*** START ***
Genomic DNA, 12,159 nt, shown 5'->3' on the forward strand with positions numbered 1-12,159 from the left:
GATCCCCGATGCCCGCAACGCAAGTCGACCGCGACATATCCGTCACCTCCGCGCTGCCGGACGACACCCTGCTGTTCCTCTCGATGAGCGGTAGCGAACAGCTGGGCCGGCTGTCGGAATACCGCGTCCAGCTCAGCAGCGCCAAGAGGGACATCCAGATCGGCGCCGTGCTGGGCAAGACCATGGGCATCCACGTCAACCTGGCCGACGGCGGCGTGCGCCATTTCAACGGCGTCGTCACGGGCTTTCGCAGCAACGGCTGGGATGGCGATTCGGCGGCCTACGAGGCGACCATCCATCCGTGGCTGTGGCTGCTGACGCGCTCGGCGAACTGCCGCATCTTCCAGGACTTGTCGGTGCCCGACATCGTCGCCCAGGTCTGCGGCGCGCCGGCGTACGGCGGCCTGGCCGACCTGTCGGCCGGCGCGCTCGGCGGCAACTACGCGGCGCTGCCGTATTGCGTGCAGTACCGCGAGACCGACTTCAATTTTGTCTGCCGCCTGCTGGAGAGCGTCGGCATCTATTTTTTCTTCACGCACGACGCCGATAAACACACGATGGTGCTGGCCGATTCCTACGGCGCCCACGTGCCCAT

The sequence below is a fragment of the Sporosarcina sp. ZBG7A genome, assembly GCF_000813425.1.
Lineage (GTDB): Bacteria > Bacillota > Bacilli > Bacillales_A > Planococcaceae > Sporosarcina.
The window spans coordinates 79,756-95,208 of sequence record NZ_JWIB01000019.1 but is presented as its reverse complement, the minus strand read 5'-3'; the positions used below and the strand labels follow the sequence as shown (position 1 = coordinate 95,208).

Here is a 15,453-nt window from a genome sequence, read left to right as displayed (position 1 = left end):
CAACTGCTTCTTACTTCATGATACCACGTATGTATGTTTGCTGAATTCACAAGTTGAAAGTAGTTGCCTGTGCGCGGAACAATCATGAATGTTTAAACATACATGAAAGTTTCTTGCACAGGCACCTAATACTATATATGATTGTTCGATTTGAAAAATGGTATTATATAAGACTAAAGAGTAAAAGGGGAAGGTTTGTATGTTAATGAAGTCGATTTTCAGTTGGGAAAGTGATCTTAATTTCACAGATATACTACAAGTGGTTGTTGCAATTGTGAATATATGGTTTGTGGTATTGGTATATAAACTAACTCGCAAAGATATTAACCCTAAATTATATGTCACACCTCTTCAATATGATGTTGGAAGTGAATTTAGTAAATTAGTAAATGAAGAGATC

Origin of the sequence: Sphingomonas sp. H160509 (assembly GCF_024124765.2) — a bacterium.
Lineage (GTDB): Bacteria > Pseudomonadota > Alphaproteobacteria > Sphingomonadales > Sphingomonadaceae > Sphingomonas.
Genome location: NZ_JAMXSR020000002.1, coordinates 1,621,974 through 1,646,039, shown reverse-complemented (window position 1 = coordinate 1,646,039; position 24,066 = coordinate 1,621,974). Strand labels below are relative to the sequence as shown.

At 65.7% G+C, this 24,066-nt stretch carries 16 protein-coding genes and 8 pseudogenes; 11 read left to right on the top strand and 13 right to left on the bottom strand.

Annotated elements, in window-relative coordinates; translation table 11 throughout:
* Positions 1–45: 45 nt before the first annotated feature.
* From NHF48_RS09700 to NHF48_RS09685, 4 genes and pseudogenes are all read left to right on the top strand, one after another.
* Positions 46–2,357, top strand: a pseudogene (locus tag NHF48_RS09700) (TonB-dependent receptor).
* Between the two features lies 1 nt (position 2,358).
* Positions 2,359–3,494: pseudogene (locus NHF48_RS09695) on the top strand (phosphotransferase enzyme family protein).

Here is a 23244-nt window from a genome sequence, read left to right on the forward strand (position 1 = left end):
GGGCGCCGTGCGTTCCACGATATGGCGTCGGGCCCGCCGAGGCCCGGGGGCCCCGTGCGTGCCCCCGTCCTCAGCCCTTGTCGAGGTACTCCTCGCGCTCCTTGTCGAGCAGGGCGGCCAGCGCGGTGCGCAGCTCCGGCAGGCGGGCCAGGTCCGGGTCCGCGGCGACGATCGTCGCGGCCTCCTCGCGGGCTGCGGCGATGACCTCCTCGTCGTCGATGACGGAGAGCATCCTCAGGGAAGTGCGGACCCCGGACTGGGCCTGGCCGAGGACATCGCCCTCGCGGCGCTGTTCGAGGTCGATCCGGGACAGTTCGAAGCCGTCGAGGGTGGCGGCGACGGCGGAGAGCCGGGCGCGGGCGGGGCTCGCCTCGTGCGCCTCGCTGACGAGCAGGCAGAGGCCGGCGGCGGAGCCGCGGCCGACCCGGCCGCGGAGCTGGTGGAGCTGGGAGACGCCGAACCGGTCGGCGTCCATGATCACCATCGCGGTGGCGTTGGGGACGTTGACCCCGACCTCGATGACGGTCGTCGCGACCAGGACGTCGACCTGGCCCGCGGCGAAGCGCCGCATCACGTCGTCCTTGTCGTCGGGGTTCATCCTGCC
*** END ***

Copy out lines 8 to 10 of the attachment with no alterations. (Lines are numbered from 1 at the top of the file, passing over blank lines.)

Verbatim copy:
Origin of the sequence: Sphingomonas sp. H160509 (assembly GCF_024124765.2) — a bacterium.
Lineage (GTDB): Bacteria > Pseudomonadota > Alphaproteobacteria > Sphingomonadales > Sphingomonadaceae > Sphingomonas.
Genome location: NZ_JAMXSR020000002.1, coordinates 1,621,974 through 1,646,039, shown reverse-complemented (window position 1 = coordinate 1,646,039; position 24,066 = coordinate 1,621,974). Strand labels below are relative to the sequence as shown.